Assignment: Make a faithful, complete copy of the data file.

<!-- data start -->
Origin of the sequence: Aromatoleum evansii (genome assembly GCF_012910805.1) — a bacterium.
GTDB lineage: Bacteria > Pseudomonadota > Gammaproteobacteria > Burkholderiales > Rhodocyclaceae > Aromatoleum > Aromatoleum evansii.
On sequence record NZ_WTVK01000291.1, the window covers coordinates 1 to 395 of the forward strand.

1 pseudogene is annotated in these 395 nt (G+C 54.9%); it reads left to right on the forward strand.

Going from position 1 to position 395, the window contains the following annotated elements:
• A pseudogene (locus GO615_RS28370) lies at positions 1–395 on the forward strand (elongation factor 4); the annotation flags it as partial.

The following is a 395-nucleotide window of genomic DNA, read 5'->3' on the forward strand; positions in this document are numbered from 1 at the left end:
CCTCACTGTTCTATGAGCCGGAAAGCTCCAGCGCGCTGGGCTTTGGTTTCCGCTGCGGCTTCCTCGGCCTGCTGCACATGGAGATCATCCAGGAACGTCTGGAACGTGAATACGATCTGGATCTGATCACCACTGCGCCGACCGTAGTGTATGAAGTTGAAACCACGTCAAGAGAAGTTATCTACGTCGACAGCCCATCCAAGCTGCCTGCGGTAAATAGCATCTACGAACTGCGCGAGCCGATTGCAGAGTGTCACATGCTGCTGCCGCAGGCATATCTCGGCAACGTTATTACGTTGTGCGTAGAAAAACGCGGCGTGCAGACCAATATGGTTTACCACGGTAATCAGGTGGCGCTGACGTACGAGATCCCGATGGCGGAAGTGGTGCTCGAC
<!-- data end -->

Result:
Origin of the sequence: Aromatoleum evansii (genome assembly GCF_012910805.1) — a bacterium.
GTDB lineage: Bacteria > Pseudomonadota > Gammaproteobacteria > Burkholderiales > Rhodocyclaceae > Aromatoleum > Aromatoleum evansii.
On sequence record NZ_WTVK01000291.1, the window covers coordinates 1 to 395 of the forward strand.

1 pseudogene is annotated in these 395 nt (G+C 54.9%); it reads left to right on the forward strand.

Going from position 1 to position 395, the window contains the following annotated elements:
• A pseudogene (locus GO615_RS28370) lies at positions 1–395 on the forward strand (elongation factor 4); the annotation flags it as partial.

The following is a 395-nucleotide window of genomic DNA, read 5'->3' on the forward strand; positions in this document are numbered from 1 at the left end:
CCTCACTGTTCTATGAGCCGGAAAGCTCCAGCGCGCTGGGCTTTGGTTTCCGCTGCGGCTTCCTCGGCCTGCTGCACATGGAGATCATCCAGGAACGTCTGGAACGTGAATACGATCTGGATCTGATCACCACTGCGCCGACCGTAGTGTATGAAGTTGAAACCACGTCAAGAGAAGTTATCTACGTCGACAGCCCATCCAAGCTGCCTGCGGTAAATAGCATCTACGAACTGCGCGAGCCGATTGCAGAGTGTCACATGCTGCTGCCGCAGGCATATCTCGGCAACGTTATTACGTTGTGCGTAGAAAAACGCGGCGTGCAGACCAATATGGTTTACCACGGTAATCAGGTGGCGCTGACGTACGAGATCCCGATGGCGGAAGTGGTGCTCGAC